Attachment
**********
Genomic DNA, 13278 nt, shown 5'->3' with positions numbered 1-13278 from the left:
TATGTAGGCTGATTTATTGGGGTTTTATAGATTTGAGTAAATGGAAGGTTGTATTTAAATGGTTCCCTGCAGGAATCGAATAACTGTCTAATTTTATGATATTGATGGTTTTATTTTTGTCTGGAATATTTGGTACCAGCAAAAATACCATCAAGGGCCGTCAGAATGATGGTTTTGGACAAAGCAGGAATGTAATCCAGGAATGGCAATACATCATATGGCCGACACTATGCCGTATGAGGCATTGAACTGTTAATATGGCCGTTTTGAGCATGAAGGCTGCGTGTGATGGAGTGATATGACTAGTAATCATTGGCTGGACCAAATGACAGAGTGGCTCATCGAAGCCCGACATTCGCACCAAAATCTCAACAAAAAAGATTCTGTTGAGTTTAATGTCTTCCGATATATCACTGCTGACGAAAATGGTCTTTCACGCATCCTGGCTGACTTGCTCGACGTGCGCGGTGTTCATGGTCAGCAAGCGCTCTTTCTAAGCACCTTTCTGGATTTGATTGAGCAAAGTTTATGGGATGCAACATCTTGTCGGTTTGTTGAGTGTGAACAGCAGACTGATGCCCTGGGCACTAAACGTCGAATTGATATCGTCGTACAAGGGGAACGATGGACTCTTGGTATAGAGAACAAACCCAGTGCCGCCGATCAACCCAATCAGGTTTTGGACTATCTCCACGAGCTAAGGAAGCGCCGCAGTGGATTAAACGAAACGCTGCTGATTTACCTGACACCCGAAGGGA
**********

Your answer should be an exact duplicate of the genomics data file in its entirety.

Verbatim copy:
Genomic DNA, 13278 nt, shown 5'->3' with positions numbered 1-13278 from the left:
TATGTAGGCTGATTTATTGGGGTTTTATAGATTTGAGTAAATGGAAGGTTGTATTTAAATGGTTCCCTGCAGGAATCGAATAACTGTCTAATTTTATGATATTGATGGTTTTATTTTTGTCTGGAATATTTGGTACCAGCAAAAATACCATCAAGGGCCGTCAGAATGATGGTTTTGGACAAAGCAGGAATGTAATCCAGGAATGGCAATACATCATATGGCCGACACTATGCCGTATGAGGCATTGAACTGTTAATATGGCCGTTTTGAGCATGAAGGCTGCGTGTGATGGAGTGATATGACTAGTAATCATTGGCTGGACCAAATGACAGAGTGGCTCATCGAAGCCCGACATTCGCACCAAAATCTCAACAAAAAAGATTCTGTTGAGTTTAATGTCTTCCGATATATCACTGCTGACGAAAATGGTCTTTCACGCATCCTGGCTGACTTGCTCGACGTGCGCGGTGTTCATGGTCAGCAAGCGCTCTTTCTAAGCACCTTTCTGGATTTGATTGAGCAAAGTTTATGGGATGCAACATCTTGTCGGTTTGTTGAGTGTGAACAGCAGACTGATGCCCTGGGCACTAAACGTCGAATTGATATCGTCGTACAAGGGGAACGATGGACTCTTGGTATAGAGAACAAACCCAGTGCCGCCGATCAACCCAATCAGGTTTTGGACTATCTCCACGAGCTAAGGAAGCGCCGCAGTGGATTAAACGAAACGCTGCTGATTTACCTGACACCCGAAGGGA